Actor handcuffed, mistaken for chase suspect suing LASD

LOS ANGELES (KABC) -- An actor taken into custody while shopping at a mall in Glendale is claiming racial profiling for being detained for several hours before police realized he was not the suspect they were looking for.

Darris Love praised the Los Angeles Police Department on Tuesday for proving his innocence, but said he's suing the L.A. County Sheriff's Department.

The 38-year-old actor was handcuffed and detained at the Americana at Brand shopping mall on Wednesday, after he was thought to be one of three home burglary suspects.

A LAPD and sheriff's department burglary task force chased the suspects from Tarzana to the mall. As Love went to get his parking ticket validated, he said he heard police tell him to freeze.

"It's been hard sleeping from having a gun pulled just eye-distance to your head, slammed to the ground, knee and your neck, you know, it wears on my peace of mind," Love told reporters at a press conference.

Love's girlfriend was waiting near the parking exit for him to hurry back. She said police approached her car with guns drawn.

"I'm like, 'I didn't do anything.' And so I'm confused. It's all happening so fast. You don't have time to try to reconcile with police, you just get out of your car," described Ayesha Dumas.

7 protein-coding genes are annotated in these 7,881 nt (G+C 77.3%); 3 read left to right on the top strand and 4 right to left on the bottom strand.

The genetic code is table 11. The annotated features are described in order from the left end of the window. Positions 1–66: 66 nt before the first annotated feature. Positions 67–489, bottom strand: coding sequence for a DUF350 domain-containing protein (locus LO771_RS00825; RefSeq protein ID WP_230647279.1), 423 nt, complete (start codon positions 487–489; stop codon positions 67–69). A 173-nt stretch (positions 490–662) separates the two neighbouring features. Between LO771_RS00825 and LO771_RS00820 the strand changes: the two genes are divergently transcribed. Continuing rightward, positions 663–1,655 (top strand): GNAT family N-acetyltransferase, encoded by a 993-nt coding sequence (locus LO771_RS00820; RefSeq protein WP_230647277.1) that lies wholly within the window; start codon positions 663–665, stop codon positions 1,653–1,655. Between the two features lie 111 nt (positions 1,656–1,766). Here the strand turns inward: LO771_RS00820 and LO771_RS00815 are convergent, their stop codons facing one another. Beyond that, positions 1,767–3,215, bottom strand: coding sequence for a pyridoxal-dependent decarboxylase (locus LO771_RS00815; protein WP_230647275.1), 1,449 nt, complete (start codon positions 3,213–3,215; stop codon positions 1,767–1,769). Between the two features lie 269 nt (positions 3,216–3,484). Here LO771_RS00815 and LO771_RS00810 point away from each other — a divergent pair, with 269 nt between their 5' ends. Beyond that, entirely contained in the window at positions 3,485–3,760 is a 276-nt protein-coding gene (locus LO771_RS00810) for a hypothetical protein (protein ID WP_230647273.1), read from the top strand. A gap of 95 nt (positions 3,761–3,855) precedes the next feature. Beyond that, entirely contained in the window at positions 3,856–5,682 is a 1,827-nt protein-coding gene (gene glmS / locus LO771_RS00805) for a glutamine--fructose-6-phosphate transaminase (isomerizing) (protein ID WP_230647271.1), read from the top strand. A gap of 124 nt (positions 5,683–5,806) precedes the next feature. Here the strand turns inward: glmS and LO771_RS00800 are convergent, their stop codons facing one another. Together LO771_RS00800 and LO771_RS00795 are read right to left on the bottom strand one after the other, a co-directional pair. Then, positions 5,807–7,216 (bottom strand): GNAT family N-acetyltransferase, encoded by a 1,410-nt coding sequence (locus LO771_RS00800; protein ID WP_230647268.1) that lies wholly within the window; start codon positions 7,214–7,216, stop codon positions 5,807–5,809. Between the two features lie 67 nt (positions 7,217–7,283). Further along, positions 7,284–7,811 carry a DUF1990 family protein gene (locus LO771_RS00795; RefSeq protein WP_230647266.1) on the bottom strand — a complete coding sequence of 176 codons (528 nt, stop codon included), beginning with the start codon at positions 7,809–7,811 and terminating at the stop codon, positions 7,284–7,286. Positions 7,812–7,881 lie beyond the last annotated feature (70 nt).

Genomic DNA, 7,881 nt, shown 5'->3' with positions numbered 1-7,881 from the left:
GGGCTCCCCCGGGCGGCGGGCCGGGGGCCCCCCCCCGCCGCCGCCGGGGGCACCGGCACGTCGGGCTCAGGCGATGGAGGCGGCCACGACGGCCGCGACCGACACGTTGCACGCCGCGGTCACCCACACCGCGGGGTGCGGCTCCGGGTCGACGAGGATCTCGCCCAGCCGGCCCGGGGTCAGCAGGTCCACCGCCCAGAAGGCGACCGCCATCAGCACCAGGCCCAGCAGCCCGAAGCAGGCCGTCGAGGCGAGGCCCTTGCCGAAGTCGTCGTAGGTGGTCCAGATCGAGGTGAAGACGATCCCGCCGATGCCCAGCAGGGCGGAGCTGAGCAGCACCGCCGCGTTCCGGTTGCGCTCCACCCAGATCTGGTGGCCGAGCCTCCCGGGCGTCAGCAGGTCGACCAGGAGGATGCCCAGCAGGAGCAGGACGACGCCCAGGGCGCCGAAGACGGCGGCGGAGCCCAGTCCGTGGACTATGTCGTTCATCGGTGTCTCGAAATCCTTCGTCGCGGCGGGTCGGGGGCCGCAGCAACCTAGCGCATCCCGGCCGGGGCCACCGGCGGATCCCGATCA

The sheriff's department said Love looked like one of the suspects and was detained based on probable cause.

LAPD officers brought him to the West Valley police station. Love said they checked the surveillance video at the Americana and the Apple Store, proving he was there and not involved in the burglary and pursuit. He was released several hours later.

"When I got released from West Valley, they were like, 'You know what, there's no words to describe the inconvenience, but at least we could just give you a ride," Love recalled.

Love is suing the sheriff's department on the grounds of false imprisonment and false arrest. His attorneys believe he was racially profiled -- a situation that affects many people.

"It is about the administration of justice and how there are two different standards," said attorney Brian Dunn.
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